As for Washington, it continues to pursue more material interests (especially the multi-billion dollar oil and natural gas pipelines that use Georgia to bypass both Russia and nearby Iran), while American hotheads like John McCain continue to give Saakashvili the impression we will back him even as he baits the Russian bear. The Pentagon supplies and trains the Georgian military, which sent 2,000 troops to fight in Iraq until Washington flew them home after the recent hostilities began. And, now, the Georgians are begging Washington to include them in the new anti-missile system the Bush administration is building in Poland and Czech Republic, a supposedly defensive system that could give the Pentagon a first-strike nuclear capability against Russia.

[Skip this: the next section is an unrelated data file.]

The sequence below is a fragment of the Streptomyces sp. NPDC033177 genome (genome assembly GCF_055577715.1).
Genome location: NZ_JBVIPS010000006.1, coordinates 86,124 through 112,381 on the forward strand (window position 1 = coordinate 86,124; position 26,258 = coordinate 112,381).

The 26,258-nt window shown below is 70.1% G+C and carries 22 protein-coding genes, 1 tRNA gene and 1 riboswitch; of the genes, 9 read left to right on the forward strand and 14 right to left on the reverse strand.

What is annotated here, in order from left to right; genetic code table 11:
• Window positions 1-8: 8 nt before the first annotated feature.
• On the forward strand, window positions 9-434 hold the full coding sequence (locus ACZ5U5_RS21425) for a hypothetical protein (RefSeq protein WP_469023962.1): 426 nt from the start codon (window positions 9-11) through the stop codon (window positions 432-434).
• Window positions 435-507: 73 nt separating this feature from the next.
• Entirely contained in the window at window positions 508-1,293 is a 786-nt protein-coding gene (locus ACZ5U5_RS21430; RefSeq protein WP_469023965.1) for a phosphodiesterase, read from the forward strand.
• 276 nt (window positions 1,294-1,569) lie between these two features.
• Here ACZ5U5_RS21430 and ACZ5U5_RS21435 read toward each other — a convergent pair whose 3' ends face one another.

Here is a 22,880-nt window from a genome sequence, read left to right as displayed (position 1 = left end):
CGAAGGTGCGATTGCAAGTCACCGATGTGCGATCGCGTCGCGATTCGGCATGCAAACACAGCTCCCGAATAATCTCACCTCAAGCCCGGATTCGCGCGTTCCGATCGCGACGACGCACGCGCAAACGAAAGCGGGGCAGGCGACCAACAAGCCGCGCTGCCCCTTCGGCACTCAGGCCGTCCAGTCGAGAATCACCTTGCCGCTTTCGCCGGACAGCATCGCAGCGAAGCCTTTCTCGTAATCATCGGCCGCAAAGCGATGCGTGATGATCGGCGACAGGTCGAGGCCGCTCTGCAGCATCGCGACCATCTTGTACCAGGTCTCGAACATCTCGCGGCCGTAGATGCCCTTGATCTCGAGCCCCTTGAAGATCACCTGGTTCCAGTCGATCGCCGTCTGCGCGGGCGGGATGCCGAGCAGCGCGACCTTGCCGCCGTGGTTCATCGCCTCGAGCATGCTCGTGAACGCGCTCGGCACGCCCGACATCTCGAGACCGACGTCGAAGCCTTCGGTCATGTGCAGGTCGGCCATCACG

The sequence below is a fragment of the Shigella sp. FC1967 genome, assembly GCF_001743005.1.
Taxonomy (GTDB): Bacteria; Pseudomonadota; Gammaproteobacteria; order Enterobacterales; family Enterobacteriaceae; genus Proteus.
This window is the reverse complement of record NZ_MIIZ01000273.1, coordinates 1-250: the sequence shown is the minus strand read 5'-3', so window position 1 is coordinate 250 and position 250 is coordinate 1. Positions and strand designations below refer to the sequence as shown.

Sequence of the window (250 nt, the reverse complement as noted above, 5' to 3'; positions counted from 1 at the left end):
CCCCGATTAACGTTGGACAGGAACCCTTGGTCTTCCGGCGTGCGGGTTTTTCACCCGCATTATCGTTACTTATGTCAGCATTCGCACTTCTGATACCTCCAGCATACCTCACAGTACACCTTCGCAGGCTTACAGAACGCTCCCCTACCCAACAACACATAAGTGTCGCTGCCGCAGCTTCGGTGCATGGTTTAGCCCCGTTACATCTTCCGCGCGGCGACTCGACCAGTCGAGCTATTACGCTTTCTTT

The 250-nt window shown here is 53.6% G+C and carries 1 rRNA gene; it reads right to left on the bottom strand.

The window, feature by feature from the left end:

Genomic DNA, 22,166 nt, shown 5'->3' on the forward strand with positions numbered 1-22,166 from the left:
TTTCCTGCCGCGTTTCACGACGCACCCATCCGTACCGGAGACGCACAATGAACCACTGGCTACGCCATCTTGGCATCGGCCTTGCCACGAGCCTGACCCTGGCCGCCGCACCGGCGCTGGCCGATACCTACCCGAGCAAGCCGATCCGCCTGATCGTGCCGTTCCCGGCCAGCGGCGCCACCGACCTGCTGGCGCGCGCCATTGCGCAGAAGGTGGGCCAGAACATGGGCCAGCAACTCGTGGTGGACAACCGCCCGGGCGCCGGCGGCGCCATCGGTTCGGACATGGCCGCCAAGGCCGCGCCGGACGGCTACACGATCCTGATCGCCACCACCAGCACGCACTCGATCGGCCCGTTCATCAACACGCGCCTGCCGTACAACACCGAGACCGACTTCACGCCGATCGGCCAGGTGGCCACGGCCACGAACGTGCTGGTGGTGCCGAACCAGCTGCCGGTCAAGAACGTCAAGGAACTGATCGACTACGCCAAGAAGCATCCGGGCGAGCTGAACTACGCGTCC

Needless to say, the Russians see all this much as Americans would view Cuban revolutionary agitators, a Russian anti-missile system and Chinese military trainers in Mexico and Canada. But, hey, who cares? We're the only remaining superpower and we don't have to worry about how the Russians feel until it's much too late.


A veteran of the Berkeley Free Speech Movement and the New Left monthly Ramparts, Steve Weissman lived for many years in London, working as a magazine writer and television producer. He now lives and works in France.